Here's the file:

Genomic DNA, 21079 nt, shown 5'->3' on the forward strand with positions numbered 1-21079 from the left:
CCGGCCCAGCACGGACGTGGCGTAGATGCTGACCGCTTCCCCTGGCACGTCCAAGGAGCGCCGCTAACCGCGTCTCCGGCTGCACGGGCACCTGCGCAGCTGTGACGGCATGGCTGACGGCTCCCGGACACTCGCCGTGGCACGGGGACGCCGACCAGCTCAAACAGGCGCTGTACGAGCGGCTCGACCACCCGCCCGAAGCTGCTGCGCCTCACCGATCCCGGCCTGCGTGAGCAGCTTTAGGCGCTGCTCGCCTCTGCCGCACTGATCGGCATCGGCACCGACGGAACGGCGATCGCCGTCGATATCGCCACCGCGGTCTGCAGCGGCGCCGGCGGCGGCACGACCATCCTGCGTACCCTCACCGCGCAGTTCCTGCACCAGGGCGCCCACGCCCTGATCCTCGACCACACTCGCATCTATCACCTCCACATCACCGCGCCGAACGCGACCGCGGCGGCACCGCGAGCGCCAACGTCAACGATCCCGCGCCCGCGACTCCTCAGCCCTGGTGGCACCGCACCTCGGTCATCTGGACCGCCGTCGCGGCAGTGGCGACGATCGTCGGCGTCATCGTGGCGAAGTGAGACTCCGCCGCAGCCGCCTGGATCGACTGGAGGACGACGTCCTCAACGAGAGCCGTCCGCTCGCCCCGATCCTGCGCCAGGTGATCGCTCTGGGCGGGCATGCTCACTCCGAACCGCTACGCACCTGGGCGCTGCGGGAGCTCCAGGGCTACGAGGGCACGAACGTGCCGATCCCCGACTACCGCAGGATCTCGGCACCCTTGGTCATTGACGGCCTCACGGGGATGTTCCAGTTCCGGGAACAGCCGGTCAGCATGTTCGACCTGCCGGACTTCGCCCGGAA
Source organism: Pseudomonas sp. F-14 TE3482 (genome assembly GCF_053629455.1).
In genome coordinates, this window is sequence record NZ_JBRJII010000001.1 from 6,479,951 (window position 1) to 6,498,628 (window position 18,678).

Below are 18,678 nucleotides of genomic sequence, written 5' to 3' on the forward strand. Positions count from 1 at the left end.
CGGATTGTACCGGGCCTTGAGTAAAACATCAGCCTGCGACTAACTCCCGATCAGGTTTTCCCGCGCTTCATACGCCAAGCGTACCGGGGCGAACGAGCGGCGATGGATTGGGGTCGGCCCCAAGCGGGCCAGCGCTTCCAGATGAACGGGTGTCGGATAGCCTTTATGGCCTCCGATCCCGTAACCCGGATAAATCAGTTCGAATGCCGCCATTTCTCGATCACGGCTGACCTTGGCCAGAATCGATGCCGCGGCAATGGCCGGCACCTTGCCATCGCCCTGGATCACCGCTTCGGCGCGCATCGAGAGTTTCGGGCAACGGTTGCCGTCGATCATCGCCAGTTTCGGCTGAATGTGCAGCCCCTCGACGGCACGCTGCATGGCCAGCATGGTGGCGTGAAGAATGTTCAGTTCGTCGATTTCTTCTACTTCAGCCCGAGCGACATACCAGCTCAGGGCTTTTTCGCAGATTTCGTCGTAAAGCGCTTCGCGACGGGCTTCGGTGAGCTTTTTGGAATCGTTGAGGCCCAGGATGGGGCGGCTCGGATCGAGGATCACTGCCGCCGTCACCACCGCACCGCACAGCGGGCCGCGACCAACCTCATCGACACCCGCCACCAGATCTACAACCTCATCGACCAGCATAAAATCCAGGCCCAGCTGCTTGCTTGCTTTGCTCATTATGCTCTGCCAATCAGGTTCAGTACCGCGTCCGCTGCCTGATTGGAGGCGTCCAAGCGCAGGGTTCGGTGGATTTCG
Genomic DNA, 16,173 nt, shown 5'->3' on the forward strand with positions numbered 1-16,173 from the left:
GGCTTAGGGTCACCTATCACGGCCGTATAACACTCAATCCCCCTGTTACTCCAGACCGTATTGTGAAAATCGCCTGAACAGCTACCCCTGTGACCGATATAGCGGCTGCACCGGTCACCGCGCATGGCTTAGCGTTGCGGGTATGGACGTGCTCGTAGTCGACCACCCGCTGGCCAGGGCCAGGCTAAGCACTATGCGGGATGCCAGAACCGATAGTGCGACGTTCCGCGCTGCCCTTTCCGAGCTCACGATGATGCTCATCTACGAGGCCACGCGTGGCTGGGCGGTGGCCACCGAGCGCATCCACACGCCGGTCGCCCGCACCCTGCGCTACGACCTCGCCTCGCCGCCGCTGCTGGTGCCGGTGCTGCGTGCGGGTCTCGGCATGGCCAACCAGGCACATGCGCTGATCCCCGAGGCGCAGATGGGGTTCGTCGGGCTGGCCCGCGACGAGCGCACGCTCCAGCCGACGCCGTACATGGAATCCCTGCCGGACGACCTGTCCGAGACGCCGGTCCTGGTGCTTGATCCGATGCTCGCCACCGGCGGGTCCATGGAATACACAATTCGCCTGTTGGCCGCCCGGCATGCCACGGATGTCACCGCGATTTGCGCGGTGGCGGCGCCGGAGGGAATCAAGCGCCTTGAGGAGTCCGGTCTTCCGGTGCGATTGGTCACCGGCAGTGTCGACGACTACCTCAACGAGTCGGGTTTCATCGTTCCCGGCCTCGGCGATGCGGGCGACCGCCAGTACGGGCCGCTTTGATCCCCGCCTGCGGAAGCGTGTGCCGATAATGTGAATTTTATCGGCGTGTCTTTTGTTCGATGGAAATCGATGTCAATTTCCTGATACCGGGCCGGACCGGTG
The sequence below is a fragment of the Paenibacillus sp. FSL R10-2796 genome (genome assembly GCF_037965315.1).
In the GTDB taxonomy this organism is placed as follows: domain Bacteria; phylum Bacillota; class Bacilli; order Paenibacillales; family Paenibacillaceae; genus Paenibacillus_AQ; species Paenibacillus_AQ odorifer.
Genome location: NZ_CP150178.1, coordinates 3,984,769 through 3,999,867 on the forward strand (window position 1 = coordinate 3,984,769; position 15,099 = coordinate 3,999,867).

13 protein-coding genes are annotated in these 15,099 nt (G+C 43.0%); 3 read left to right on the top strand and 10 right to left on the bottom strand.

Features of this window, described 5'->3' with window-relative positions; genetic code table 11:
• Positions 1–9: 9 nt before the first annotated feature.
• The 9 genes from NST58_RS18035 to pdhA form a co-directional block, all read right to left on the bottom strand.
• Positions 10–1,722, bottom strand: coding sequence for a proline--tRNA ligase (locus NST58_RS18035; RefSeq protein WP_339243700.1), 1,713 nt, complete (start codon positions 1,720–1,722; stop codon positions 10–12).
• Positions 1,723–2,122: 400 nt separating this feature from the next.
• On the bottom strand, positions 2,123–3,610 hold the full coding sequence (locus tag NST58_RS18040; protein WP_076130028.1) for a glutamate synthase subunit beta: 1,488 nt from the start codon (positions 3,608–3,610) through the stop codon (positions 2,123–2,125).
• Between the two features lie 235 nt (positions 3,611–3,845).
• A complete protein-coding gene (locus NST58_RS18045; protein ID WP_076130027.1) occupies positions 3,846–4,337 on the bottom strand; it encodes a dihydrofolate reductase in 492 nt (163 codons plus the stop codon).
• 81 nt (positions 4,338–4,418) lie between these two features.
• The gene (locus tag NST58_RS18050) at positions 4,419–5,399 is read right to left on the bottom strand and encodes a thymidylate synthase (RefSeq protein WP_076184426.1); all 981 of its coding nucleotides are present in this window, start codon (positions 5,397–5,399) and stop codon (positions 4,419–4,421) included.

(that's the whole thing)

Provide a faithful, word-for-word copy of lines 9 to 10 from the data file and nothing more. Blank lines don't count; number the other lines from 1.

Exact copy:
The sequence below is a fragment of the Paenibacillus sp. FSL R10-2796 genome (genome assembly GCF_037965315.1).
In the GTDB taxonomy this organism is placed as follows: domain Bacteria; phylum Bacillota; class Bacilli; order Paenibacillales; family Paenibacillaceae; genus Paenibacillus_AQ; species Paenibacillus_AQ odorifer.